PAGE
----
Breakout Bohemian

A standout in Puccini’s La Bohème this season, Ukrainian soprano Olga Kulchynska has been thrilling audiences with her vivacious portrayal of Musetta. While still a newcomer to the American stage, Kulchynska’s star has been swiftly rising overseas, particularly in Russia, where her career began at the Bolshoi, and elsewhere in Europe, where she’s won broad acclaim for her appearances in operas by Mozart, Rossini, and Rimsky-Korsakov. As she completes her debut run at the Met, Kulchynska spoke with the Met’s Joel Rozen about her breakout performance.

You’ve taken Musetta around the world—presenting her at top houses in Moscow, Barcelona, Rome, Amsterdam, and, next year, in Zurich.

Yes, I think people were excited to see some other side of this woman. To me, she’s not just some fiery prostitute. She’s ambitious, and she needs to find a way to adapt to the difficult conditions of her life. It’s interesting—she doesn’t really reveal her moral character until the last act, so the challenge is finding ways to show that her seeming wickedness in the second act is actually just a mask for who she really is.

Has your interpretation of the role evolved?

My interpretation depends on the production. For example, in Amsterdam, the production of La Bohème was set in the 1990s. Musetta was in high heels and had a slim dress, sunglasses, and a fur coat. My Musetta was different—her gestures were different, her walk was different. I will say that I really enjoy performing in a modern production like that. But a traditional production like Zeffirelli’s often feels closer to the main ideas, to the libretto, so it’s easier to do what’s written in the score. You can tell that Zeffirelli was really thinking about the singers. You don’t need to overact because he’s provided so much atmosphere already.

Would you ever play Mimì?

Oh, I know I will in a few years! [Laughs.] I already know this music by heart—I could play Rodolfo!—and I like to imagine how I would sing each moment, like the scene with Marcello and Rodolfo. How would I cough? I don’t know for sure yet, but it’s coming to me …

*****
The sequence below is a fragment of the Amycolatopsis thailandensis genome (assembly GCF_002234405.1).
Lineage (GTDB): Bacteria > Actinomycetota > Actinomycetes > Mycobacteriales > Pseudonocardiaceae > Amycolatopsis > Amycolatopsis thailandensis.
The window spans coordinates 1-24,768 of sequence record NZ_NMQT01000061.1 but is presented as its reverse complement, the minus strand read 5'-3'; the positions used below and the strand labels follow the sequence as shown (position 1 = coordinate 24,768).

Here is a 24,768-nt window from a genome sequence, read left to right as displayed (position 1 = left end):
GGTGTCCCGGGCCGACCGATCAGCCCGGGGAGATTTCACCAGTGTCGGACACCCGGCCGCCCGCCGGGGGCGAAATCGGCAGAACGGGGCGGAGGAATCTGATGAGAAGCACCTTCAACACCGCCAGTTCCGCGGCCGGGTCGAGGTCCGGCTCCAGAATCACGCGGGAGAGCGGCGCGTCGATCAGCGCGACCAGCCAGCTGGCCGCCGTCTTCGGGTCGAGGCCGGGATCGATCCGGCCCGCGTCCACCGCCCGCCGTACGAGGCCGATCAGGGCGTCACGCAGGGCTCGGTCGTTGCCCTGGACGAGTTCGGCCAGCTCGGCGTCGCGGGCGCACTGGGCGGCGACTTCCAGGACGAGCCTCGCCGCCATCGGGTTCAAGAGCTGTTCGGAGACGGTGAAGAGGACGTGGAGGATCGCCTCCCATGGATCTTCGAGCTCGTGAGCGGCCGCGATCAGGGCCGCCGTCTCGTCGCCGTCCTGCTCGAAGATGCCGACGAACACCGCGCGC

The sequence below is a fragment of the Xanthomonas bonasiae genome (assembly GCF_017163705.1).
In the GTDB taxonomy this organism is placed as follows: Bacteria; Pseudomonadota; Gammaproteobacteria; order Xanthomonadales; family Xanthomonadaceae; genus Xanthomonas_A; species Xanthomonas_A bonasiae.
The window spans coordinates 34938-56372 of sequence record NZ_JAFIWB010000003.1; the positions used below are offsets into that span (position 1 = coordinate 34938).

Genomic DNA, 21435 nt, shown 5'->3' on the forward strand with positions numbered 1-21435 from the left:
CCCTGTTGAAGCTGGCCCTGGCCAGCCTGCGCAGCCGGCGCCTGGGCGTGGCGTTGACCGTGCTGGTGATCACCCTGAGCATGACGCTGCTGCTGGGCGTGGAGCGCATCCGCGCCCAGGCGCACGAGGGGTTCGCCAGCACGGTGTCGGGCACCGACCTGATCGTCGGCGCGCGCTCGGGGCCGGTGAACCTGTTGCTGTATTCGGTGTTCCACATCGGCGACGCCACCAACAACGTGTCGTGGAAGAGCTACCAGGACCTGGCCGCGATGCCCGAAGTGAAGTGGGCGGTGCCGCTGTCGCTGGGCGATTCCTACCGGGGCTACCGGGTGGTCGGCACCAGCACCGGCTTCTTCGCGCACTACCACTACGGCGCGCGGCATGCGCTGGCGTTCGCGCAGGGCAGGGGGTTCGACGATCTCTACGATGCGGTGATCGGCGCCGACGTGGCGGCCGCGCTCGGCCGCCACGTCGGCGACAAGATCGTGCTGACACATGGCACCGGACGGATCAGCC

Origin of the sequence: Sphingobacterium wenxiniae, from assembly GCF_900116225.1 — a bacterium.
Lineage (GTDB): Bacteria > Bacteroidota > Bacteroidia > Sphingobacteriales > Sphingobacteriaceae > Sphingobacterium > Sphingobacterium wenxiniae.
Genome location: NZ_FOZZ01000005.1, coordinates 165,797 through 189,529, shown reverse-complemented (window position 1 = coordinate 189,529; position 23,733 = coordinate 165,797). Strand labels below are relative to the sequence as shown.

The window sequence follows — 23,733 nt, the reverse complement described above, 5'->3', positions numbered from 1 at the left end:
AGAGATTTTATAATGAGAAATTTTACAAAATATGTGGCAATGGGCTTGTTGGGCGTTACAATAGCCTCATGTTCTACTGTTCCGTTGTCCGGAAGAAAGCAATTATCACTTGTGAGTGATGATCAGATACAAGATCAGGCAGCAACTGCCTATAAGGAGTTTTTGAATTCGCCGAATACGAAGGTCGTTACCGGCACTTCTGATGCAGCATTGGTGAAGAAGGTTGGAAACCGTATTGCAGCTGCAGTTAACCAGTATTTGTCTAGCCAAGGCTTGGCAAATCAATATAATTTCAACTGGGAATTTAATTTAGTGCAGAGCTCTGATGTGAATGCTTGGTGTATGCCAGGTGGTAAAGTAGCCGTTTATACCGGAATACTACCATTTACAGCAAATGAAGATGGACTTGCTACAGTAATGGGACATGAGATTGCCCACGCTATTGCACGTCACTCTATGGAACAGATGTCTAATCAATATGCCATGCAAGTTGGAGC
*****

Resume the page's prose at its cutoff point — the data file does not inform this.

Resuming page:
What got you interested in opera?

I’m from Ukraine, from a provincial city called Rivne. My parents are musicians, they both teach in the music school, and my mom sometimes plays in the local orchestra. My first time hearing opera, I was around 12 or 13. It was an old recording of The Queen of Spades, starring Russian superstars like Tamara Milashkina. I remember I loved the recording and Tchaikovsky’s amazing music—but it wasn’t the singing I loved, it was the drama. I would sit and listen to the recording like it was a play, like I was listening to actors. I cannot say I was in love immediately with voices. Opera to me is more a kind of dramatic theater. That’s what makes the art so wonderful.

Still, you have had an impressive run of it as a musician, singing in many different styles. Do you have a favorite period or style for opera?

I can’t say which style is my favorite because I always love the experience of learning any new role. I might talk about my debut as Leïla in Bizet’s Les Pêcheurs de Perles last year in Zurich, for instance, which was an incredible experience, and felt very different from other roles I’d sung. But I also love to sing Mozart. His characters—Pamina, Susanna—give me great joy, and his music has some special energy. It’s spontaneous and alive, and I’d love to perform him and Puccini for as long as I can.

Joel Rozen is the Met’s Staff Writer.